On to the Liberty Bell! The Liberty Bell originally hung in the Pennsylvania State House, later called Independence Hall. The bell I had admired ringing earlier would have been this very bell, had it been in the times of our founding fathers. Bells were rung on July 8 to mark the reading of the Declaration of Independence in Philadelphia in 1776. Surely this very bell rang to mark our Independence!

As before entering Independence Hall, people and property were scanned before entry. A stark reminder never to take our liberty for granted. I did not know what to expect at the Liberty Bell. I grew up near Plymouth Rock. You simply walk up to the rock, look at it, and take a picture. Here there was a exhibition, as you walked along, explaining the history of the Liberty Bell and its significance to many Americans through the generations. The exhibition was very moving, more so than I imagined it might be. I really knew little about it. The Liberty Bell's inscription is from Leviticus 25:10. "Proclaim Liberty Throughout All the Land Unto All the Inhabitants thereof." Abolitionists in the 1830's dubbed the State House bell, the "Liberty Bell" and used it as a symbol for freedom. There it was, another great symbol of our freedom...a bell that no longer rings. But let us never allow the sound of freedom to not be heard in our great nation!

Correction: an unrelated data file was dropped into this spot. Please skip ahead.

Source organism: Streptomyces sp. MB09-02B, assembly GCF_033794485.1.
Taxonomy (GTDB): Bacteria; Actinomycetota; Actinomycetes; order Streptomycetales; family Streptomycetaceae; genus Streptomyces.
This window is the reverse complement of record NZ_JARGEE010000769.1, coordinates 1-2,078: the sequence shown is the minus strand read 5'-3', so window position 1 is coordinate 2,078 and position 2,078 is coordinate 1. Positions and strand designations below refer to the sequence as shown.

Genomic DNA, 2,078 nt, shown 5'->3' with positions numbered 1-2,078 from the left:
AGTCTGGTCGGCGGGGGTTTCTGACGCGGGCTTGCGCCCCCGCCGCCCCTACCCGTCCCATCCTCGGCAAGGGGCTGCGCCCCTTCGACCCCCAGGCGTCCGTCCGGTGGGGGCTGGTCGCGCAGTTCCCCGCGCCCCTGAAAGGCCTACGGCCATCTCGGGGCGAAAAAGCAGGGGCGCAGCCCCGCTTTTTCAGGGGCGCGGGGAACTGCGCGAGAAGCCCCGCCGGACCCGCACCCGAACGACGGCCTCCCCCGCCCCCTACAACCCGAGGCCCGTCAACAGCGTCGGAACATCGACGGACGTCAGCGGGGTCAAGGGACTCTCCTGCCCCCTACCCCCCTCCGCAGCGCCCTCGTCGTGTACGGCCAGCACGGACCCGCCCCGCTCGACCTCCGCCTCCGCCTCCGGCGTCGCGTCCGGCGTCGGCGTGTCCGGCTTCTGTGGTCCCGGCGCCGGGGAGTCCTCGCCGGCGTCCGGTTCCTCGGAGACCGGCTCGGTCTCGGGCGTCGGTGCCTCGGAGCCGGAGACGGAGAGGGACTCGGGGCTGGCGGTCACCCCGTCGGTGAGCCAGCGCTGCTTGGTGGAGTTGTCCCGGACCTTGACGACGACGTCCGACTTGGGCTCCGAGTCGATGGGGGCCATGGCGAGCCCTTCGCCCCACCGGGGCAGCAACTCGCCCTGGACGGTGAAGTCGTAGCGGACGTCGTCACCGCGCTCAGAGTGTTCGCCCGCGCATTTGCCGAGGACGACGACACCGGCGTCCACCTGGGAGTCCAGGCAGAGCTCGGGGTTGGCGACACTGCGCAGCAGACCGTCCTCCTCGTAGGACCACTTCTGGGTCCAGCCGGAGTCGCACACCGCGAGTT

New Englander Carla Gade writes from her Victorian home in central Maine. With ten books in print she enjoys bringing her tales to life with historically authentic settings and characters. An avid reader, amateur genealogist, photographer, and house plan hobbyist, Carla's great love (next to her family) is historical research. Though you might find her tromping around an abandoned homestead, an old fort, or interviewing a docent at an historical museum, it's easier to connect with her online.


  1. Heartfelt and beautifully and thoughtfully written.

  2. Lovely post, Carla! We have loved visiting Philadelphia while researching for stories like Saving the Marquise's Granddaughter! I'm so glad you had a chance to travel with your wonderful mom and get to fully experience this amazing historical city! Thanks for sharing all these great pictures too! Love the comment about the grommet!

  3. Thanks for such a great post, Carla. Philadelphia is a fascinating city rich with history.

  4. Having visited Philadelphia a number of years ago, you refreshed my memories making me want to return and consider all this history once more. Thanks so much!